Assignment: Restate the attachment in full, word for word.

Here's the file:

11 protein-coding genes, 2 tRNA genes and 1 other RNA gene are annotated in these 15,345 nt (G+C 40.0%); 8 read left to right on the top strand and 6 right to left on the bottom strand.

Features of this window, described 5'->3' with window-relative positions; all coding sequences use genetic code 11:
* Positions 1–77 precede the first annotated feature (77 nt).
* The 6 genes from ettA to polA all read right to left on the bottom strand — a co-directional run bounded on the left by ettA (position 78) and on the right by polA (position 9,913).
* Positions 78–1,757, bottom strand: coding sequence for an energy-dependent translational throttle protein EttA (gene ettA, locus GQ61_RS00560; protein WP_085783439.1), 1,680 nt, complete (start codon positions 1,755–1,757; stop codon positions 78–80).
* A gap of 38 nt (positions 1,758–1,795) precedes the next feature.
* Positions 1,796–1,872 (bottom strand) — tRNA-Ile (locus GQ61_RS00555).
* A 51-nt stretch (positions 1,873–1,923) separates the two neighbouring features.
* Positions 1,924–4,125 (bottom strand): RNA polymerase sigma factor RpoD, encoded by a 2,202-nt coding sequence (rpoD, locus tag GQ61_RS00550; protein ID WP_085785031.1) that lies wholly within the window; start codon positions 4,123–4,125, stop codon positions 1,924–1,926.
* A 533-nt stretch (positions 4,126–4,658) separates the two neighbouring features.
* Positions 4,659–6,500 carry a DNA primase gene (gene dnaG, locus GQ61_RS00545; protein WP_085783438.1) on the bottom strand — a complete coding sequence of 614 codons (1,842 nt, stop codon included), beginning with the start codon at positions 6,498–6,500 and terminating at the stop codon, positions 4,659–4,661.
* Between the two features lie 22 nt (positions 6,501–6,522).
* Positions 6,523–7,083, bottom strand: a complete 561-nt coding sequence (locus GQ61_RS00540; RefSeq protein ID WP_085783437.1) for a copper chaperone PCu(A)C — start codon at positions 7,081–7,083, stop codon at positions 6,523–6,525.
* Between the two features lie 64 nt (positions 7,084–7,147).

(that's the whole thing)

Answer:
11 protein-coding genes, 2 tRNA genes and 1 other RNA gene are annotated in these 15,345 nt (G+C 40.0%); 8 read left to right on the top strand and 6 right to left on the bottom strand.

Features of this window, described 5'->3' with window-relative positions; all coding sequences use genetic code 11:
* Positions 1–77 precede the first annotated feature (77 nt).
* The 6 genes from ettA to polA all read right to left on the bottom strand — a co-directional run bounded on the left by ettA (position 78) and on the right by polA (position 9,913).
* Positions 78–1,757, bottom strand: coding sequence for an energy-dependent translational throttle protein EttA (gene ettA, locus GQ61_RS00560; protein WP_085783439.1), 1,680 nt, complete (start codon positions 1,755–1,757; stop codon positions 78–80).
* A gap of 38 nt (positions 1,758–1,795) precedes the next feature.
* Positions 1,796–1,872 (bottom strand) — tRNA-Ile (locus GQ61_RS00555).
* A 51-nt stretch (positions 1,873–1,923) separates the two neighbouring features.
* Positions 1,924–4,125 (bottom strand): RNA polymerase sigma factor RpoD, encoded by a 2,202-nt coding sequence (rpoD, locus tag GQ61_RS00550; protein ID WP_085785031.1) that lies wholly within the window; start codon positions 4,123–4,125, stop codon positions 1,924–1,926.
* A 533-nt stretch (positions 4,126–4,658) separates the two neighbouring features.
* Positions 4,659–6,500 carry a DNA primase gene (gene dnaG, locus GQ61_RS00545; protein WP_085783438.1) on the bottom strand — a complete coding sequence of 614 codons (1,842 nt, stop codon included), beginning with the start codon at positions 6,498–6,500 and terminating at the stop codon, positions 4,659–4,661.
* Between the two features lie 22 nt (positions 6,501–6,522).
* Positions 6,523–7,083, bottom strand: a complete 561-nt coding sequence (locus GQ61_RS00540; RefSeq protein ID WP_085783437.1) for a copper chaperone PCu(A)C — start codon at positions 7,081–7,083, stop codon at positions 6,523–6,525.
* Between the two features lie 64 nt (positions 7,084–7,147).